Maria Komissarova's Devastating Injury Delivers Massive Blow to Russian Skiing

Patrick ClarkeCorrespondent IFebruary 27, 2014

This undated photo provided by the Russian freestyle federation shows Russian skicross racer Maria Komissarova at an unknown location. Russian officials said Komissarova broke and dislocated her spine during an Olympic training accident at the Rosa Khutor Extreme Park in Krasnaya Polyana, Russia, Saturday, Feb. 15, 2014 and was taken into emergency surgery.  (AP Photo/Russian freestyle federation)
Uncredited/Associated Press

If Maria Komissarova represented the potential and future of Russian skiing, the devastating spinal injury she suffered at the 2014 Winter Olympics in Sochi delivers a crushing blow to the nation's progression in the emerging discipline.

According to BBC Sport, a brutal accident suffered by Komissarova during a training run on Feb. 15 in Sochi resulted in a broken spine, which has left the 23-year-old paralyzed from the waist down. 

Komissarova confirmed the news on her Instagram account, per the BBC Sport report, and expressed optimism that she'll recover: "I do not feel my body lower than my belly button. But I am strong and know that some day I will definitely be on my feet again."

Although Komissarova's Olympic medal chances were cut short because of her injury, she became the first Russian woman to win a World Cup medal in ski cross in 2012, finishing second to earn silver in Grindelwald, Switzerland. That result put her on the map, and she and her compatriots were eyeing the podium in Sochi.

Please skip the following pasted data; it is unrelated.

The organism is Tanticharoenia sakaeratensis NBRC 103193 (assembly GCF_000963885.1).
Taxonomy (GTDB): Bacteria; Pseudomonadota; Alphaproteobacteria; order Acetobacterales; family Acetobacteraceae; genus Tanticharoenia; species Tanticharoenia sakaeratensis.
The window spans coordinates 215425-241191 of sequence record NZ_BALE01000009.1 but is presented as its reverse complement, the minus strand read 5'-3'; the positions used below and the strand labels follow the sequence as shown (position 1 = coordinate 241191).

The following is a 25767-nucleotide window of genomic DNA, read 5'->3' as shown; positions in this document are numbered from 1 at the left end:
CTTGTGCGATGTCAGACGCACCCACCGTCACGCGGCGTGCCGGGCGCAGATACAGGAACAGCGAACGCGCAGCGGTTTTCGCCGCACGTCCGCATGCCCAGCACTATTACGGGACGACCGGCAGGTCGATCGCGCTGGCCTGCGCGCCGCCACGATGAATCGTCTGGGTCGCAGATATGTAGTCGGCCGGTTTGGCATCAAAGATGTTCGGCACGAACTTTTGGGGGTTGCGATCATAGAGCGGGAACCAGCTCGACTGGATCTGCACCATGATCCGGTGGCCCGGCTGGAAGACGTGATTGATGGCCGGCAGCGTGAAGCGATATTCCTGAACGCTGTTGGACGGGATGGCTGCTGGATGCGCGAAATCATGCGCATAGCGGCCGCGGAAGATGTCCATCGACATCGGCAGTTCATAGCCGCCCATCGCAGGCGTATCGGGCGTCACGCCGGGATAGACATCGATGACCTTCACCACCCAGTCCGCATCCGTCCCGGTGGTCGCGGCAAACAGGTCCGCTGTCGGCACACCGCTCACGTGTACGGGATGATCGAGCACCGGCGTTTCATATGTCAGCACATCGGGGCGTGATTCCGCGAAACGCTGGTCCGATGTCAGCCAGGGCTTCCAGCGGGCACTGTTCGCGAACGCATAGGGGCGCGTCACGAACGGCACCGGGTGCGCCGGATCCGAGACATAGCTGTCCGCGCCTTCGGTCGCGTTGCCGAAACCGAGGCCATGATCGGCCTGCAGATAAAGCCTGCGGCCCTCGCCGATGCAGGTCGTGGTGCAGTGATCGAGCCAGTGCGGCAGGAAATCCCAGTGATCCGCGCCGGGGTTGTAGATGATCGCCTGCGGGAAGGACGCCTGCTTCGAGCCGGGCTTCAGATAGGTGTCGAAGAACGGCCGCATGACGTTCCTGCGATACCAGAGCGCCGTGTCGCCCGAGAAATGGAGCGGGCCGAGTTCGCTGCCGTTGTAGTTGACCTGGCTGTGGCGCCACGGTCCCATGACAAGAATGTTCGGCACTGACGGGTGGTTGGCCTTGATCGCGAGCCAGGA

The unique discipline, which was added to the Winter Games in 2010, is one of the most demanding forms of freestyle skiing, and Komissarova's unfulfilled promise will have Russians and fans around the world wondering what could have been, at least for now.

Even if Komissarova is able to eventually regain feeling in her lower body, a return to Olympic ski cross seems to be an incredible long shot given the severity of her injury. This marks the second serious injury she has sustained in recently, as surgery on her leg required her to miss six months in 2013.

If Komissarova is unable to fully recover, Russian skiing will not only be losing a tremendous athlete and competitor but also an ambassador for the sport. 

Mikhail Klimentyev/Associated Press

In addition to her talents on the ski cross course, the charming young star was reaching new audiences and making headlines off the snow with her beauty. 

While Russia was successful overall at the 2014 Sochi Games, winning 33 medals, including 13 golds, the hosts claimed only one medal in freestyle skiing. To put that in perspective, Canada and the United States combined to win 16 total in the discipline.  

We'll never know how Komissarova would have fared in the ladies' ski cross at Sochi, but there's no doubt she had podium potential given her breakthrough in Switzerland in 2012. 

Only time will tell whether Komissarova is able to make a successful recovery. Still, for the time being, the blow is a devastating one for Russian skiing, which has lost a promising Olympian and the face of its program. 


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